Colorado votes to raise taxes on some for free universal school lunches

Colorado voters passed Proposition FF on Tuesday, which will raise state taxes on high-income households to make free school lunches available to all students.

Although the results have yet to be certified, with most votes reported by Wednesday morning 55% of Coloradans voted in favor of the proposition.

Under the current program that the proposition replaces, just over 30% of students are eligible for free meals, with another 6% of students receiving school meals at a reduced price. Advocates of the proposition claimed another 7% of students cannot afford school meals but are not eligible for free or reduced-price meals under the current system.

Rather than simply changing eligibility standards, the newly passed proposition creates an entirely new system for free school meals, including subsidies for school food service salaries and the purchase of locally sourced foods.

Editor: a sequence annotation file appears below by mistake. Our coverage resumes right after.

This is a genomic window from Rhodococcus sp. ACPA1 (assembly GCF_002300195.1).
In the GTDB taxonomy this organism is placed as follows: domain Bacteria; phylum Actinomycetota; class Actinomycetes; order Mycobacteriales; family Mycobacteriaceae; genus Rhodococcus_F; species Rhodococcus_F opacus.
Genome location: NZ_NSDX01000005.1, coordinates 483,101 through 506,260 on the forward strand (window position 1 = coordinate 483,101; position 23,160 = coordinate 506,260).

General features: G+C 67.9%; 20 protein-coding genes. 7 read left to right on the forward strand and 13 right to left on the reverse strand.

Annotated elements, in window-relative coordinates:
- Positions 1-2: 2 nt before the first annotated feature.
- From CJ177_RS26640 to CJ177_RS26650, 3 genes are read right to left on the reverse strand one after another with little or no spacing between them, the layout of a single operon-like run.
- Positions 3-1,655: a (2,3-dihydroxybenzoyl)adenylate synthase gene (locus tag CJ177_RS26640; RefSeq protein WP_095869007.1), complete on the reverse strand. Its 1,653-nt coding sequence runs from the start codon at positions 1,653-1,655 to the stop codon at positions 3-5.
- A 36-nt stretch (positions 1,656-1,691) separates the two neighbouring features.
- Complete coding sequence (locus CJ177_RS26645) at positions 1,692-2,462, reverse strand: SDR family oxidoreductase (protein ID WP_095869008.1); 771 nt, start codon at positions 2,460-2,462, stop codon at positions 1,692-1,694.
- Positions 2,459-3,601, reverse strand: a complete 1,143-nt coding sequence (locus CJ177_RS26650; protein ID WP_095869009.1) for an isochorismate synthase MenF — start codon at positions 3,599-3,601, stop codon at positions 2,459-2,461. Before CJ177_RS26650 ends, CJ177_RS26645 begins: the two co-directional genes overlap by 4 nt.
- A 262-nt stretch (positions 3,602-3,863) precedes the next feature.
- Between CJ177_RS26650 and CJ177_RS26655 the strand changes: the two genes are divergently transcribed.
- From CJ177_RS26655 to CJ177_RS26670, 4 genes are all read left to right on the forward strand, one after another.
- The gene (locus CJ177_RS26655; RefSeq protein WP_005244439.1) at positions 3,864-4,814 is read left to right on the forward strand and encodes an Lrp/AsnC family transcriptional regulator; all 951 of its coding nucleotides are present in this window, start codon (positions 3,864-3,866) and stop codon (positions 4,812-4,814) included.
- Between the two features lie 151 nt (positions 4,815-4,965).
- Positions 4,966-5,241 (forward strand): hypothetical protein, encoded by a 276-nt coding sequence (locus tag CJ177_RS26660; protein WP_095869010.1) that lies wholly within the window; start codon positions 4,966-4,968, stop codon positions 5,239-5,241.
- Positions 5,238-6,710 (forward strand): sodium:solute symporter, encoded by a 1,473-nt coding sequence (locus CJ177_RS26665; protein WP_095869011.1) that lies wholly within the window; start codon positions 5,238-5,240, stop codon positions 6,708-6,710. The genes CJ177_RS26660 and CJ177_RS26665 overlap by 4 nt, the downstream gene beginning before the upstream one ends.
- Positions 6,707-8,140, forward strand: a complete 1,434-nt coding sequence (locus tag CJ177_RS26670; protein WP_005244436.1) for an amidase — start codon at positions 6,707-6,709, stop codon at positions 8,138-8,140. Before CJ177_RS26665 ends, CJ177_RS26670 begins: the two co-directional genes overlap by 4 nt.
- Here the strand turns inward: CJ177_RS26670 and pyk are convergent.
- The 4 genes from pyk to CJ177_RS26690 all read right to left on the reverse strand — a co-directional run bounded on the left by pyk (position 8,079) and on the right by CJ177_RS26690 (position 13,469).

The new program, which may cost as much as $100 million in its first year alone, will be funded by reducing tax deductions for households earning $300,000 or more. The high-income households funding the program already pay the lion’s share of taxes in Colorado, including a third of state taxes and almost half of federal taxes. 

While high-income earners may face higher tax bills in the future, on Tuesday Coloradans also passed Proposition 121, reducing the state income tax rate by 0.15%.